ROBERT SIEGEL, HOST:
Emma Green covers religion and culture for The Atlantic, and she joins me now. Welcome to the program.
EMMA GREEN: Thanks for having me.
SIEGEL: Were you surprised to learn about this meeting between the pope and Kim Davis?
GREEN: Surprised and not surprised. I think, on the one hand, no one who was pope watching over the past week expected there to be an in-person meeting between Kim Davis and the pope. But on the other hand, there were a few hints that this issue of religious liberty and freedom of conscience was on his mind during the trip. He spoke about this at Independence Hall in Philadelphia. He met with the Little Sisters of The Poor, an order of nuns who have been pushing back on the Obamacare birth control mandate. And when he spoke before Congress, he did mention the issue of freedom of conscience, so there've been a couple of hints.
SIEGEL: You mentioned his meeting with the nuns. The Vatican explicitly stated that he'd met with them as a sign of support in their legal battle. Why do you think the meeting with Kim Davis was handled so discreetly and there wasn't a public statement about it?
GREEN: So meetings between officials in the church often happen this way. Meetings between the pope and public figures - they won't necessarily be announced beforehand, and they won't even necessarily be commented on by the Vatican spokespeople. I think there was an understanding by the Vatican that if this were to come out, it would be the story that dominated media, as we're seeing today, and they didn't necessarily want to get questions from reporters about Kim Davis. Mat Staver told me that when he was arranging this visit with Vatican officials, they were concerned that Kim Davis would dominate coverage of the papal visit. And so they didn't want this to be the question that reporters were asking.
SIEGEL: We associate the resistance to the Obamacare contraceptive mandate or, for that matter, same-sex marriage with an array of conservative Christian groups in the United States. Do those groups typically think of Pope Francis as being in their corner on these matters?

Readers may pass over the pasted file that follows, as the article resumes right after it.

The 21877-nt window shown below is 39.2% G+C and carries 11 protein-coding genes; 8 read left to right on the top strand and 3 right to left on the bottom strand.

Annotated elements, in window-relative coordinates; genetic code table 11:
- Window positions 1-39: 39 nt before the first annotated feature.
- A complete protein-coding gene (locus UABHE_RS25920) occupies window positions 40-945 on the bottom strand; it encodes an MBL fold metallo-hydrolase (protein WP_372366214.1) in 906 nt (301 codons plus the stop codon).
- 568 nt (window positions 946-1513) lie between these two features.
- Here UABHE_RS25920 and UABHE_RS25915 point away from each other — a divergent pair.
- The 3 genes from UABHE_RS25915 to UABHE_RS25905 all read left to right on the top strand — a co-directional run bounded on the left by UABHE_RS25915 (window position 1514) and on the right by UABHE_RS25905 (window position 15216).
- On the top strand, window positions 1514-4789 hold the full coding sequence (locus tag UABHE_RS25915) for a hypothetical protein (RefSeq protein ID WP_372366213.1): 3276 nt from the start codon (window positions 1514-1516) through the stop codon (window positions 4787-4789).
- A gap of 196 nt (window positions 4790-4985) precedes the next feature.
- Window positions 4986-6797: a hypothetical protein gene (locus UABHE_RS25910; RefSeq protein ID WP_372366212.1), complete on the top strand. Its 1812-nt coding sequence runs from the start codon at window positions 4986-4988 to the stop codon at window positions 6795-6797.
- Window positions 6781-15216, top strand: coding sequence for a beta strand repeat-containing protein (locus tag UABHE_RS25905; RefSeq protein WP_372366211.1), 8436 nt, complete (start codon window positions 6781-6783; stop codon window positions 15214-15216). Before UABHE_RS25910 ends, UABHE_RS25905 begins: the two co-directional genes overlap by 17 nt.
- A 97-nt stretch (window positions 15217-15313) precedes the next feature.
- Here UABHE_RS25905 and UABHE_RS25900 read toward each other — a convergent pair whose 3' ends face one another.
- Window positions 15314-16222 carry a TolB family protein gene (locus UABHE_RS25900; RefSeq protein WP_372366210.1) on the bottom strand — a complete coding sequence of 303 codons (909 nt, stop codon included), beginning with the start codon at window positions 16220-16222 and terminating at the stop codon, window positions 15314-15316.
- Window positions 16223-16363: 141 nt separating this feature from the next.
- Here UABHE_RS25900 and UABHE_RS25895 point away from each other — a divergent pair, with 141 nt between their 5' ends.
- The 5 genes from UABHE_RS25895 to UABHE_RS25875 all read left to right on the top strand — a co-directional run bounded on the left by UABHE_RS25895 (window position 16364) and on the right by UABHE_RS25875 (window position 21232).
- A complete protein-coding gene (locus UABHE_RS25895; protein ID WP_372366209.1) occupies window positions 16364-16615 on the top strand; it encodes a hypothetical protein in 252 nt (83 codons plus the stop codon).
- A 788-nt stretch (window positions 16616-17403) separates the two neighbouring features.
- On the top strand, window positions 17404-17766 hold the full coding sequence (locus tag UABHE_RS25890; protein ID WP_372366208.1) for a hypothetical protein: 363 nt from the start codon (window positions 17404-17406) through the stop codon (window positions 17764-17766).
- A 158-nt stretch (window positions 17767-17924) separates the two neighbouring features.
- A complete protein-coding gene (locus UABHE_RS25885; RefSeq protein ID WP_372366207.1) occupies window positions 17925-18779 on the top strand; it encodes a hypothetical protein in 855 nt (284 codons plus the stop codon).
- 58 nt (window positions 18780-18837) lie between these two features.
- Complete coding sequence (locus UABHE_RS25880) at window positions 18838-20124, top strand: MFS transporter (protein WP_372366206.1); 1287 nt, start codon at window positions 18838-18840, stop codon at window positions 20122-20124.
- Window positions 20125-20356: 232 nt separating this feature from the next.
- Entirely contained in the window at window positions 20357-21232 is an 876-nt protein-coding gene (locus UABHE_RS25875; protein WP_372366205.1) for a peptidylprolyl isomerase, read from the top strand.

GREEN: That's a great question. So I think, on the one hand, the pope has certainly been characterized as being a progressive or someone who holds up American liberal values. And to a certain extent, the issues that he's elevated are those that tend to intersect with the American left - so poverty and immigration and climate change.
But one thing to remember is that Pope Francis is a pastor, and he has been very much solid on the question of traditional family structure - so the nature of marriage such that it involves a man and a woman. And he speaks constantly about the importance of the unborn, the importance of caring for life, and this includes issues like abortion. He has changed the tone a little bit of the church. So for example, he extended the possibility of forgiveness for women who've had abortions but are regretful of it. But in terms of church doctrine and how Pope Francis is preaching it, absolutely, he lines up with how some of these conservative Christians interpret issues like homosexuality and abortion.
SIEGEL: That's Emma Green who covers religion and culture for The Atlantic. Thanks for talking with us.
GREEN: Thank you so much.
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